Will Cordeiro

I find my old stash of comic books in the attic. Flipping through them, I’m suddenly inspired. I send away for the eyeglasses advertised in the back. I’m certainly no teenager — perhaps I just regret that I never sent away for them when I was.

With these X-ray Specs, the ad claims, I can see through fabric and skin, through an eggshell, even through walls. The ad’s picture shows a young man with peppermint-swirl lenses directing his vision at a silhouette of a curvy woman, the outline of her dress transubstantiated into a dotted line.

Another ad for the lenses (in a different comic book) portrays a young man exposing the bones of his upheld hand. Still another ad shows several faces, each ravaged into skeletal figures, a chiaroscuro of gaunt eyeless mummies. The ad asks, “Dare you look at your friends and stare into the throbbing coils of their brain matter?”

The ads present a phantasmagoria of adolescent sexuality, erotic striptease confused with anatomical decay and memento mori. To look into another’s brain might reveal that it’s as diseased with such fantasies as one’s own. And yet, the glasses also conjure the metaphysical delirium that grips one during adolescence: a suspicion that underneath the polite surface of adult respectability there lurks an alluring depth of folds and flaps, curlicues and coils.

With the frames on, perhaps the inner workings of that universe could be rendered legible. Gaze past its swirling orbs and watch the spurious façade of illusion melt away. With the right equipment, you’ll behold some nascent form, enraptured by a promise of underlying significance which, up until now, has always remained but mystifying surface.

Yes, veil upon veil would be revealed. We want the truth which is hidden from the naked eye. We want the naked truth.

But the muddle of different pictures in the ads also makes me wonder just what degree of surface is worth seeing through: fabric, flesh, bone, or brain? The intellect’s frustrated groping for clarity amid a world that always seems half-veiled may itself be the registration of meaning’s seedbed, a level of necessary opacity if anything is to be seen in the ongoing process of sight or insight.

Maybe, I think, we should value not the secret text but the sacred texture of things, immanence rather than the immaterial.

The glasses arrive a few weeks later, little more than flimsy cardboard. The lenses each have a small peephole punched into them — squinting through these, the glasses obtrude the normal stereopsis of vision to produce a woozy twofold image, one slightly displaced from and darker than its twin.

Diffraction blurs the eyes from seeing in parallax. It’s as if each object contained a more substantial nucleus inside, one that is nevertheless identical to it, an obscure if somehow more solid duplicate, a haunting double. Or maybe I see a vision of how each thing emanates a tenuous hidden nimbus, which can only be perceived by means of this apparatus.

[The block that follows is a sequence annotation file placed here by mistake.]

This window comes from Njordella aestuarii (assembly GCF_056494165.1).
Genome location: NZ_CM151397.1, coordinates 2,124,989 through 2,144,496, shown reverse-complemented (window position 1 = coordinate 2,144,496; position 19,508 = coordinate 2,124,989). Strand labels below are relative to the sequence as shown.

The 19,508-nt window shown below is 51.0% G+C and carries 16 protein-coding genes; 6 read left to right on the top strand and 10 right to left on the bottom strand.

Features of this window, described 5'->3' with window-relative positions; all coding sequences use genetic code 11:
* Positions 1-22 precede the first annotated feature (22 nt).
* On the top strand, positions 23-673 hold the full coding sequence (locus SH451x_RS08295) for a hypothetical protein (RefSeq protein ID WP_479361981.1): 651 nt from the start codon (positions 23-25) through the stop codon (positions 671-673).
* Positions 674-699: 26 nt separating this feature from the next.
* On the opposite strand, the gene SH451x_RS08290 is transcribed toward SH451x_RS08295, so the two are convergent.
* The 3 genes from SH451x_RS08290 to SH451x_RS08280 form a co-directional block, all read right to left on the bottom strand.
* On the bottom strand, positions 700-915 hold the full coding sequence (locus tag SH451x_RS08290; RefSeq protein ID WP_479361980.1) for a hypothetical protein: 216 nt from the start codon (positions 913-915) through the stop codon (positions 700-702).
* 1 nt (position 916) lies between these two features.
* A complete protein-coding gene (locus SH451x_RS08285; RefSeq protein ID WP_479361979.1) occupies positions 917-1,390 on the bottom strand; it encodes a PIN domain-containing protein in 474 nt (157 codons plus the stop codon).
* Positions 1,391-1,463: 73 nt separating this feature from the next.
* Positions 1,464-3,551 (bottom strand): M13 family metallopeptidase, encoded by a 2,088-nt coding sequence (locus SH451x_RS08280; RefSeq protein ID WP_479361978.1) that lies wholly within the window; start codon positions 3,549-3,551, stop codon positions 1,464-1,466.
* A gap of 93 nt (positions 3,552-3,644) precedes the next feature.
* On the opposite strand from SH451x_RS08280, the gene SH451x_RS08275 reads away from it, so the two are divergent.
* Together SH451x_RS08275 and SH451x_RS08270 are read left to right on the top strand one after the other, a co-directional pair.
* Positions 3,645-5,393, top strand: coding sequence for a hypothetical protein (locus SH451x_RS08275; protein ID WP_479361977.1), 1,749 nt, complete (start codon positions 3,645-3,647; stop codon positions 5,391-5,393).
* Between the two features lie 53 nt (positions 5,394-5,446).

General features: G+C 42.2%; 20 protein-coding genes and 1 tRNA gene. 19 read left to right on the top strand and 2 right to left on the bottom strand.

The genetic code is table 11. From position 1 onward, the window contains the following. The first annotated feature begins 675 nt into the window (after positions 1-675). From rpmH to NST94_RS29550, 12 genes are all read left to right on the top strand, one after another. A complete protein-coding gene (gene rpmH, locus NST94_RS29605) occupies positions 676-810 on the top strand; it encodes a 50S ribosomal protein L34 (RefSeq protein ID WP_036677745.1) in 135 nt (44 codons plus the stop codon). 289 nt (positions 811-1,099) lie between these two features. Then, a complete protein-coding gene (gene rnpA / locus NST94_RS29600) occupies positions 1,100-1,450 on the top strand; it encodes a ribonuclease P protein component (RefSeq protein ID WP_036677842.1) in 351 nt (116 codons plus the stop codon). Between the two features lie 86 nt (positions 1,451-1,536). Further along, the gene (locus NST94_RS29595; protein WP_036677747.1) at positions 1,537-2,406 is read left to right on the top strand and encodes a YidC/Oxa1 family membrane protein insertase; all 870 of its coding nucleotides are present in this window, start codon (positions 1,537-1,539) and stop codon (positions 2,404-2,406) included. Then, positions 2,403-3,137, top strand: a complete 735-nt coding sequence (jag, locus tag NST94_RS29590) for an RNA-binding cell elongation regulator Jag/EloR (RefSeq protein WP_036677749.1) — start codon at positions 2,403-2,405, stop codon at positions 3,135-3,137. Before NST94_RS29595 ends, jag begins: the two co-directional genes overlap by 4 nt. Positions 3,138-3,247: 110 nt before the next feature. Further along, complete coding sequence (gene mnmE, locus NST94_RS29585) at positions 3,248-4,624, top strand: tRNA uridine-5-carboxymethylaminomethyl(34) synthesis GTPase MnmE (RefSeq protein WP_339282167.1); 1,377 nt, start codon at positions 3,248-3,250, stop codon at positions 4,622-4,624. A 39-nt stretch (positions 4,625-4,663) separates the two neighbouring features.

I seem to have access to a privileged wavelength. I walk around with the goggles for an hour, adjusting myself to the view. Squinting and setting aside my qualms, I begin to imagine a new way of seeing. Not the phosphorescent bones of radiography or shoe-fitting fluoroscopes — rather, I see with thermal vision, a perception of the subtle energy that’s exuded everywhere. Yet, a flattening occurs, a reduction by gradients of slant and flux.

I grope through the house, as if I, too, were a mutant from a comic book. All superpowers have their built-in kryptonite. My ability to sense the increments of heat — to see the world in all its burning glory — means I’m partly blind as well. This faux-Predator vision lacks solidity.

Taking off the glasses, the ghostly film around things vanishes. I’m reminded that light itself is ubiquitous, bouncing and refracting about the ambient environment. The world, once occluded, divided, and dim, seems newly present, alive. Singular. No more halo and blur. Colors fill the globe of my eyes, and, looking down a hallway, I can once again recognize the cues for depth.

I no longer want to see past the surface — a surface that is lucent and opaque. Sharp, angular, precise.

Now, only now, things appear exactly that degree of transparency which affords me most delight.

Will Cordeiro has work appearing or forthcoming in Copper Nickel, The Cincinnati Review, DIAGRAM, Sycamore Review, The Threepenny Review, Zone 3, and elsewhere. His two chapbooks of short prose are Never-never (White Knuckle, 2017) and Reveries and Opinions of Mr. Figure (RDP, 2016). He co-edits the small press Eggtooth Editions. He is grateful for a grant from the Arizona Commission on the Arts, a scholarship from the Sewanee Writers’ Conference, and a Truman Capote Writer’s Fellowship, as well as residencies from ART 342, Blue Mountain Center, Ora Lerman Trust, Petrified Forest National Park, and Risley Residential College. He received his MFA and Ph.D. from Cornell University. He lives in Flagstaff, where he is a faculty member in the Honors College at Northern Arizona University.